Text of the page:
Apple recently introduced the Retina iMac, which marked the first time a desktop Macintosh had received the full “Retina” treatment capable of displaying 5K resolution. With that many pixels on the screen and with more than enough power under the hood to make those pixels do magical things, you may be wondering whether the Retina iMac or a new Mac Pro would be a better choice.
First of all, there’s that display: 5120 x 2880 resolution – twice the horizontal resolution and twice the vertical resolution as other 27-inch iMac models. So, that’s 14.7 million pixels in total; so many in fact, that Apple had to develop its own custom timing controller to get the screen to work right.
The 5K display is aimed at content creators and others working with truly high-definition, high-resolution source material. You can edit a 4K movie on the Retina iMac at full resolution using Final Cut Pro, for example, and still have enough space left over to see tools, timeline and clips.
The Retina iMac is also Apple’s fastest iMac model. It sports a 3.5 GHz quad-core Intel Core i5 processor, paired to AMD Radeon R9 M290X graphics. It comes with 8 GB RAM and a 1 TB Fusion Drive. The iMac includes four USB 3.0 ports, two Thunderbolt2 ports, Gigabit Ethernet, headphone port and SDXC card slot. Bluetooth 4.0 and 802.11ac Wi-Fi are also built in.
You can specify options to ‘pimp’ your iMac to within an inch of its life, with order options including gaining more memory, faster Core i7 processor, faster graphics, and different storage options, including a 3 TB Fusion Drive and pure SSD Flash storage up to 1 TB.
The latest design of the Mac Pro began shipping shortly before the end of 2013 and it’s a very different computer than the iMac. The Mac Pro has been built from the ground up, and its three main goals are speed, speed and a little bit more speed. With the exception of the fans, there are no moving parts inside: Everything is solid state. The system comes equipped with Flash storage only, so there’s no internal hard disk drive.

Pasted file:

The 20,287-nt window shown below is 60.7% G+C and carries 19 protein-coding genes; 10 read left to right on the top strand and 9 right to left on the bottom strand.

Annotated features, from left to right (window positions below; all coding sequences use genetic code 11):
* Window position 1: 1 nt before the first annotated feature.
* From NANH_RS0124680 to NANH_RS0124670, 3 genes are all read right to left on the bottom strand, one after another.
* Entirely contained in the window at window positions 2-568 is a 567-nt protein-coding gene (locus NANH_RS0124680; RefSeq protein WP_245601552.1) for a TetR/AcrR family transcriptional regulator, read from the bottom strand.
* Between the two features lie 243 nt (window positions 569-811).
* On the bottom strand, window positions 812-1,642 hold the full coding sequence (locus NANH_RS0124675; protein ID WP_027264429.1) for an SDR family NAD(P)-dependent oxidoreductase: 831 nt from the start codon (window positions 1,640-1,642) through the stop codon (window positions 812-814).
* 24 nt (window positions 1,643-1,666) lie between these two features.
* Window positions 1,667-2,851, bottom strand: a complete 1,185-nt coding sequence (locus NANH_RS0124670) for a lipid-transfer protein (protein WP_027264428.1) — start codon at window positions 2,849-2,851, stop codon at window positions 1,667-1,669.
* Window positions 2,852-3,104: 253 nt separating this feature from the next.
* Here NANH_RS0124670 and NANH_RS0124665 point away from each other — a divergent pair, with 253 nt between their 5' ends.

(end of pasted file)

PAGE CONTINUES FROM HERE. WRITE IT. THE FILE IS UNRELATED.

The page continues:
It’s shaped like a turbine, and it is “headless” – meaning it has no built-in keyboard or display. The turbine shape was designed to repel heat from a unified thermal core; inside the Mac Pro, most of the major heat-generating components face inward, so whisper-quiet fans draw cool air through the base and expel warm air out through the top to keep things cool. On the back of the Mac Pro, you’ll find four USB 3 ports, six Thunderbolt 2 ports, two Gigabit Ethernet connectors, an HDMI port, combined optical digital audio output/analogue line out mini jack and headphone jack. Bluetooth 4.0 and 802.11ac Wi-Fi are included.
The Mac Pro comes in two configurations: a 3.7 GHz 4-core system with 12 GB RAM and dual AMD D300 graphics processors, and a 3.5 GHz 6-core system with 16 GB RAM and dual AMD D500 graphics processors for an extra $1k (£658). Both come as standard with 256 GB of Flash storage.
Order options include upgrades to an 8 or 12-core processor; memory increments up to 64 GB RAM and up to 1 TB of flash storage; and dual AMD D700 graphics processors.
No clear winner there, so let’s take a look at the individual specs that matter.
In simple terms, this is an easy one – the Retina iMac wins hands down, mainly because the Mac Pro doesn’t ship with a display (or a keyboard) but does have more ports to connect a display to than you can shake a stick at!